folks, if this is you’re first time tuning in

Hello, readers.

This one time, in French, I had to write a poem. The poem I wrote was about the ant and the grasshopper. Do you know the story of the ant and the grasshopper? In the story, the ant stores up food for winter. Grasshopper does not. Grasshopper, in the story, dies. In my poem, this did not happen. In my poem, ant collected the food. And told Grasshopper he would be sorry. And then, though, a storm came, and washed away the ant hill, and killed all the ants, and the Grasshopper collected the food from the wreckage. Possibly, I said something like, “Sometimes things happen. They usually do.”

I don’t remember. What I remember is working really hard to think and write in French and enjoying writing something absurdist in French. When my professor handed the poem back to me, he wrote, in red pen, something along these lines:

Ceci comme le Colbert.

Which blew my mind. My French professor watched the Colbert Report! And he thought of it while reading a poem in French!

Which is all to say, Colbert said goodbye last night, and I thought of this poem, and that class, and the people around me at the time, that aren’t around me anymore. This is what always happens at the end of things. You start thinking about the beginning. And the middle. And everything in between. And you begin missing everything. It’s very Catcher in the Rye. Except with less pretending you got shot, or ducks. Really, very much, far fewer ducks.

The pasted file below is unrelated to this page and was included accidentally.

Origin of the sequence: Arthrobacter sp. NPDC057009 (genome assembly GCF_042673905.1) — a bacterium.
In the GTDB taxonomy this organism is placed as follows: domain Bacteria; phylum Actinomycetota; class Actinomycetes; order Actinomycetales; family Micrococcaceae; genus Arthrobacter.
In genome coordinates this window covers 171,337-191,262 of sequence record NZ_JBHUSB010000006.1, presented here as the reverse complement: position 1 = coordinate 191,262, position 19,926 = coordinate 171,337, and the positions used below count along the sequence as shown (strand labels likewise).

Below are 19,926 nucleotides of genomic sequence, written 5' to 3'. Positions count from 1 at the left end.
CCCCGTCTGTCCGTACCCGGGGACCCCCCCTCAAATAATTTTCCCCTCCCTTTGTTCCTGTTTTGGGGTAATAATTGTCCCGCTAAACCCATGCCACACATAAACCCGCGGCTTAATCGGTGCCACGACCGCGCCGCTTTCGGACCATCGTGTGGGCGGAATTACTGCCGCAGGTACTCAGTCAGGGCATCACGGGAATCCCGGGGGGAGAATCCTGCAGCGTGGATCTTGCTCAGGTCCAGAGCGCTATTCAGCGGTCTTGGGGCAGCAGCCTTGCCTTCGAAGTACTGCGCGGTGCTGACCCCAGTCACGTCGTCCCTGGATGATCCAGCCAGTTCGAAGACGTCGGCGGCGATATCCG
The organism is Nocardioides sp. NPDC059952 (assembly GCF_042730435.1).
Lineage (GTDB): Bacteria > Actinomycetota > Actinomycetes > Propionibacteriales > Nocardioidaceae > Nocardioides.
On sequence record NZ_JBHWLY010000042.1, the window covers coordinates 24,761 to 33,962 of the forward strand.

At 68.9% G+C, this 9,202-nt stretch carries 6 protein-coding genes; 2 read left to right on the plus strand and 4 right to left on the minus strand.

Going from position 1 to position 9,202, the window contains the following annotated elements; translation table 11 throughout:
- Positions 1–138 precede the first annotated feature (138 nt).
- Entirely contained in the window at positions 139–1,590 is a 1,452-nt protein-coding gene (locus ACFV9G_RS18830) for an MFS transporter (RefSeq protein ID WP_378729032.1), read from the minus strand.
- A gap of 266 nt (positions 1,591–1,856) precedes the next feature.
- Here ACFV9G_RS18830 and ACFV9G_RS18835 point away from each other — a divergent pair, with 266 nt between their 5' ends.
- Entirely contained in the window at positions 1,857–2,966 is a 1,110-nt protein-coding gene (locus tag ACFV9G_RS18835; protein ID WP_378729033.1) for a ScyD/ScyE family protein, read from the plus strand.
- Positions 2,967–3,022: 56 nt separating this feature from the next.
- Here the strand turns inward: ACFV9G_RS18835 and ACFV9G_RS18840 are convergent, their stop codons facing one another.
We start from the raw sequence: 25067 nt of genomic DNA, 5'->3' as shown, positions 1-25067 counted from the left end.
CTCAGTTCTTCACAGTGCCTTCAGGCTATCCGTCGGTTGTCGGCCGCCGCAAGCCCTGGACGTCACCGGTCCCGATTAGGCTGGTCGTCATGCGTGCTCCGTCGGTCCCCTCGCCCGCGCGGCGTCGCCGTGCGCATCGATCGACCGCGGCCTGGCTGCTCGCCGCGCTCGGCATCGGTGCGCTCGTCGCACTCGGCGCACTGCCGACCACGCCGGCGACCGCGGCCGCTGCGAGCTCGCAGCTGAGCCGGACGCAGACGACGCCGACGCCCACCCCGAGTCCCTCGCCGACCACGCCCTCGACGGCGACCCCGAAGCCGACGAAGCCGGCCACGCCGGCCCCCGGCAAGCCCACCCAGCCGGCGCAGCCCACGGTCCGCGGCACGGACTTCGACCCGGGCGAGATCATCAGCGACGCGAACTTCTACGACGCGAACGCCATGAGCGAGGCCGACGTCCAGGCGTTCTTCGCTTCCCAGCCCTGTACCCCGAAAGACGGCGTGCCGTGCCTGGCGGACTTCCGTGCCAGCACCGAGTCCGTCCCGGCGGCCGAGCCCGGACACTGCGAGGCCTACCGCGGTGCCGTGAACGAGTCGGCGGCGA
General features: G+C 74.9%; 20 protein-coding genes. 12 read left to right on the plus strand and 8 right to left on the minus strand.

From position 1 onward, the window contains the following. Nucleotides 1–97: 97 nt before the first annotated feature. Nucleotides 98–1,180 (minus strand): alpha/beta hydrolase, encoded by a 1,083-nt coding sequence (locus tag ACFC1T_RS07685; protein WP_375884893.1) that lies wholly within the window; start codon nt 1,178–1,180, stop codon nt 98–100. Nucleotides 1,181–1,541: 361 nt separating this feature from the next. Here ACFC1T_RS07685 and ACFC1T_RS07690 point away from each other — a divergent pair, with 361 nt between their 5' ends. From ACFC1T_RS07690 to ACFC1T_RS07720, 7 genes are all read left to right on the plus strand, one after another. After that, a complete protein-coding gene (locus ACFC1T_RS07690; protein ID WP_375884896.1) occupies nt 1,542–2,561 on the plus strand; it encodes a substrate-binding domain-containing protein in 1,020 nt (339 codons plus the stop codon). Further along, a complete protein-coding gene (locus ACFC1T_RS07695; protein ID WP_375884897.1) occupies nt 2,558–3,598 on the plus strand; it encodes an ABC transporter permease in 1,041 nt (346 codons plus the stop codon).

Here’s a link because links.

Also. Well.

NIne years. That’s what we got. Where does the time go? Nowhere. Time stays still. We move through space. It’s science. Somewhere out there, this boy with a blog is, was, will be, twenty-five; in love; writing poems in French; and sitting on a living room futon, watching a very silly man be very silly. It was a blast.

On se reverra, je ne sais pas où, je ne sais pas quand,
Mais je sais qu’on se reverra, un jour ensoleillé.

See you in the future, readers.

goodnight.

all of our wars are belong to us

Hello, readers.

Thursday. Camera Obscura. Memories of being too excited to sleep before Christmas day. I had this radio beside my bed. Same model my dad had. Lot’s of soft, grey, squishy buttons. A few well-tuned sliders. On Christmas eve, when 8 hours felt like forever, and clearly the fastest way to get there was to fall asleep, but the terrifying prospect of joy ahead wired my eyes wide open, I would pop in a cassette tape into that clock radio. On the tape, there were stories of some kind. Seems like they were Christmas stories. Rudolph. Frosty. Christmas villages here and there, touched by magic, by hope, by men that might melt, and reindeer that might fly.

On Colbert’s last show before his last show, Phil Klay talked about his national book award winning book. Redeployment. In his interview, he said that the war in Iraq, that all of our wars, are belong to us. He maybe didn’t say it that way. But that’s what he meant. Even if you don’t pay attention. Especially if you pay attention.

Here is a website listing books discussed on Colbert.

What I remember about waking up on Christmas morning is silence. That moment when you open your eyes and outside your window there’s a maple tree and grass covered in frost. Soon, you’ll be up. You’ll be checking on your parents to see how sound they’re sleeping. You’ll be checking on the manner and shape of boxes arranged on the christmas skirt. But, really, the first thing you’ll do. The very first thing you’ll do is stay in bed, after all of that excitement and wonder if you’ll ever sleep, and you’ll enjoy the moment you woke up.

And then you’ll go wake up your sister.

That was my plan.

Happy Thursday, readers.

ttfn.